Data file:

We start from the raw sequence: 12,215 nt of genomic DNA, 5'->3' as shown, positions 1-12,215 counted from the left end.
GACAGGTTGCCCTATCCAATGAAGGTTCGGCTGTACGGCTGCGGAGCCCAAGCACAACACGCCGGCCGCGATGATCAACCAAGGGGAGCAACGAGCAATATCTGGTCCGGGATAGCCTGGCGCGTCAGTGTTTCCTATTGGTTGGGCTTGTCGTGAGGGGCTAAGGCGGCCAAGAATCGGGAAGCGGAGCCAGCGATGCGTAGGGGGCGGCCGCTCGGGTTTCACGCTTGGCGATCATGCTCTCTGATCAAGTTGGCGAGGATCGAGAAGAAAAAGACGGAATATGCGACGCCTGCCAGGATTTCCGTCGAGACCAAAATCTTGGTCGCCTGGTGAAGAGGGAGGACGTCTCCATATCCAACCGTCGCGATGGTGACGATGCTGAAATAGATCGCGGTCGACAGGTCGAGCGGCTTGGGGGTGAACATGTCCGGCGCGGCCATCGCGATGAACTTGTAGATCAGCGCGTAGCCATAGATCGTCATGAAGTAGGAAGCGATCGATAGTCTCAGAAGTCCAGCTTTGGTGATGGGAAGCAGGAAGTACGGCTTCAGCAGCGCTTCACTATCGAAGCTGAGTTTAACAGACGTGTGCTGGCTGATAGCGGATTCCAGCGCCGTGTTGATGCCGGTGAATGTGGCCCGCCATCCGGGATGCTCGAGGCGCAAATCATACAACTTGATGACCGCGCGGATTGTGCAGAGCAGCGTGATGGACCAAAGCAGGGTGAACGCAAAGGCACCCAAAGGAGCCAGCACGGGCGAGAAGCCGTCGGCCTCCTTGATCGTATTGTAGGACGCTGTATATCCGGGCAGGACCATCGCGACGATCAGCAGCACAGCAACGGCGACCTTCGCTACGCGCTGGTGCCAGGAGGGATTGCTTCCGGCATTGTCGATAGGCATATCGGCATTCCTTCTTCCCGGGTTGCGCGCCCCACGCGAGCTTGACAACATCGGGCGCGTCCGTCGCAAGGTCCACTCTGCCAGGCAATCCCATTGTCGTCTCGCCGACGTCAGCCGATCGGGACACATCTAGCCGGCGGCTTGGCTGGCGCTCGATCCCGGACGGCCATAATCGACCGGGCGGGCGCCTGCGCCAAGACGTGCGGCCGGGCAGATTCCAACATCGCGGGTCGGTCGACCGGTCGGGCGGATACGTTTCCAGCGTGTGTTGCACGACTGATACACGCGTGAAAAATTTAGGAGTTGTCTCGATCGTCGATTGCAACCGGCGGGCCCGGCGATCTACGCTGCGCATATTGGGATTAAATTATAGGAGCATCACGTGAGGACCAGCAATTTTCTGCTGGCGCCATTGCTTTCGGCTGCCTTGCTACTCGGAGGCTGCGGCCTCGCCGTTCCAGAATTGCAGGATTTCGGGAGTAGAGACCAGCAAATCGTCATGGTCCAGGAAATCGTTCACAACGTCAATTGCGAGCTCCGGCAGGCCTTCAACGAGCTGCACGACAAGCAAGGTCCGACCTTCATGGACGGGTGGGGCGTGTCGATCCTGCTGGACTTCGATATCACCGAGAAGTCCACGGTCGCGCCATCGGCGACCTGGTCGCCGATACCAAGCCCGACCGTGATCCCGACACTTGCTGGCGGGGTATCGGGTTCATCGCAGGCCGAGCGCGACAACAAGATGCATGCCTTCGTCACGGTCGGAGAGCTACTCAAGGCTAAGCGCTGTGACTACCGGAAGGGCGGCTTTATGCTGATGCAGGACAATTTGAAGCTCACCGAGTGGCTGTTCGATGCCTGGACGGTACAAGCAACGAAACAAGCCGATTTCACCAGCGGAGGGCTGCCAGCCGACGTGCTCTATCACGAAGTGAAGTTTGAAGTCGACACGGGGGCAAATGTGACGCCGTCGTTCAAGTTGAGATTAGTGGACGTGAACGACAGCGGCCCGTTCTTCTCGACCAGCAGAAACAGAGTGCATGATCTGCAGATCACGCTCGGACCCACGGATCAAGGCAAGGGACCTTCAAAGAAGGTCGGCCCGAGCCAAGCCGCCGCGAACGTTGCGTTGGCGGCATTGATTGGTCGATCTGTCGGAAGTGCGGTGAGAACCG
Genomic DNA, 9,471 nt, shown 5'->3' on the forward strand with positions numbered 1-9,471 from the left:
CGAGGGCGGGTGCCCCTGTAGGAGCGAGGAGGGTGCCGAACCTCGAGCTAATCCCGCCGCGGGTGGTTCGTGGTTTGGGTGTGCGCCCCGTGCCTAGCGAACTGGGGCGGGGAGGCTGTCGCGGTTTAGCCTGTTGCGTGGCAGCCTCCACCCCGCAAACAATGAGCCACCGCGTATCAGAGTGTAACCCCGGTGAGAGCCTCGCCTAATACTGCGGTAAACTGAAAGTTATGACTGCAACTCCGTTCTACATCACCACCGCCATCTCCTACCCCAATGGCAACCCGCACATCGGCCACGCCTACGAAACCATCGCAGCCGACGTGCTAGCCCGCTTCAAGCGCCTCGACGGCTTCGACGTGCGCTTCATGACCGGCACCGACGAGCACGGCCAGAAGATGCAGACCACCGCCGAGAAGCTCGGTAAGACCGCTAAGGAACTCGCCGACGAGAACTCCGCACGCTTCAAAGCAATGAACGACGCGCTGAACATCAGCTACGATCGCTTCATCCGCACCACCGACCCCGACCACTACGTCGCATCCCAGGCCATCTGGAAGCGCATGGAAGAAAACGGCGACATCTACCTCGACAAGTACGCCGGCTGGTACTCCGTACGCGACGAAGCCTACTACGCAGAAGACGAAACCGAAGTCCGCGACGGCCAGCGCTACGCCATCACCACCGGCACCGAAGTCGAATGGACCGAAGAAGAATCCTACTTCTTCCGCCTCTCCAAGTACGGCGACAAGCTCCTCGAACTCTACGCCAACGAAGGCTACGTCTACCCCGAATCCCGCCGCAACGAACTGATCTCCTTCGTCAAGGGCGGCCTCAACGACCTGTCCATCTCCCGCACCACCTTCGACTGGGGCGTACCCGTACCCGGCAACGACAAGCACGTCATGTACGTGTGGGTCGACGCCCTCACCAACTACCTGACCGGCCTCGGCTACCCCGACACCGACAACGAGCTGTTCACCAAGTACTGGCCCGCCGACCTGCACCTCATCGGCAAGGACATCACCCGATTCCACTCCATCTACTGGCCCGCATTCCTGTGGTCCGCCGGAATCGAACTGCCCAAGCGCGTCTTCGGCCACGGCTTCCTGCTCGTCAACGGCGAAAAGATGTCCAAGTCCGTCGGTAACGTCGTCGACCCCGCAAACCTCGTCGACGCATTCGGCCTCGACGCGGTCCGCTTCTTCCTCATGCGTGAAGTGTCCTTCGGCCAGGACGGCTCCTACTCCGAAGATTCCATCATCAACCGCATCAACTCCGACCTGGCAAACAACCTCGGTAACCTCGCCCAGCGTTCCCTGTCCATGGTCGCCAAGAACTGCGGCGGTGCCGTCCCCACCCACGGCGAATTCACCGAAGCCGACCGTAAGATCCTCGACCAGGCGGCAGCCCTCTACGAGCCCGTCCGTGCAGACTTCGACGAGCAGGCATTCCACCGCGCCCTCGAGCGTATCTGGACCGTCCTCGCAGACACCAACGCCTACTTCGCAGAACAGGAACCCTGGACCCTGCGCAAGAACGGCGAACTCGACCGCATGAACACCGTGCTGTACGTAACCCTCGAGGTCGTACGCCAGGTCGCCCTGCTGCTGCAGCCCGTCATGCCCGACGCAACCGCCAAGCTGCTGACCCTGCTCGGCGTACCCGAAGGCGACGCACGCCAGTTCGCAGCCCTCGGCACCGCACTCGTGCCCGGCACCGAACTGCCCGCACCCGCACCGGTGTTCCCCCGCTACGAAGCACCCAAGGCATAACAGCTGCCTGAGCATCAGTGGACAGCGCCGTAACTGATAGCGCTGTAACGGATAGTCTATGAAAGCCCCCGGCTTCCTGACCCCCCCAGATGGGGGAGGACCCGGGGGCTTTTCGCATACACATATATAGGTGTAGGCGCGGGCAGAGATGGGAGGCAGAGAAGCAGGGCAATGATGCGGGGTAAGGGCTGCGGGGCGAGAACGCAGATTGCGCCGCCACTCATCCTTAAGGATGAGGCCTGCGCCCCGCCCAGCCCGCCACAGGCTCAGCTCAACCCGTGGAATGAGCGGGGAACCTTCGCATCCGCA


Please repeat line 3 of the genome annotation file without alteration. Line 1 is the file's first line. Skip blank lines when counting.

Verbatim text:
Genomic DNA, 9,471 nt, shown 5'->3' on the forward strand with positions numbered 1-9,471 from the left: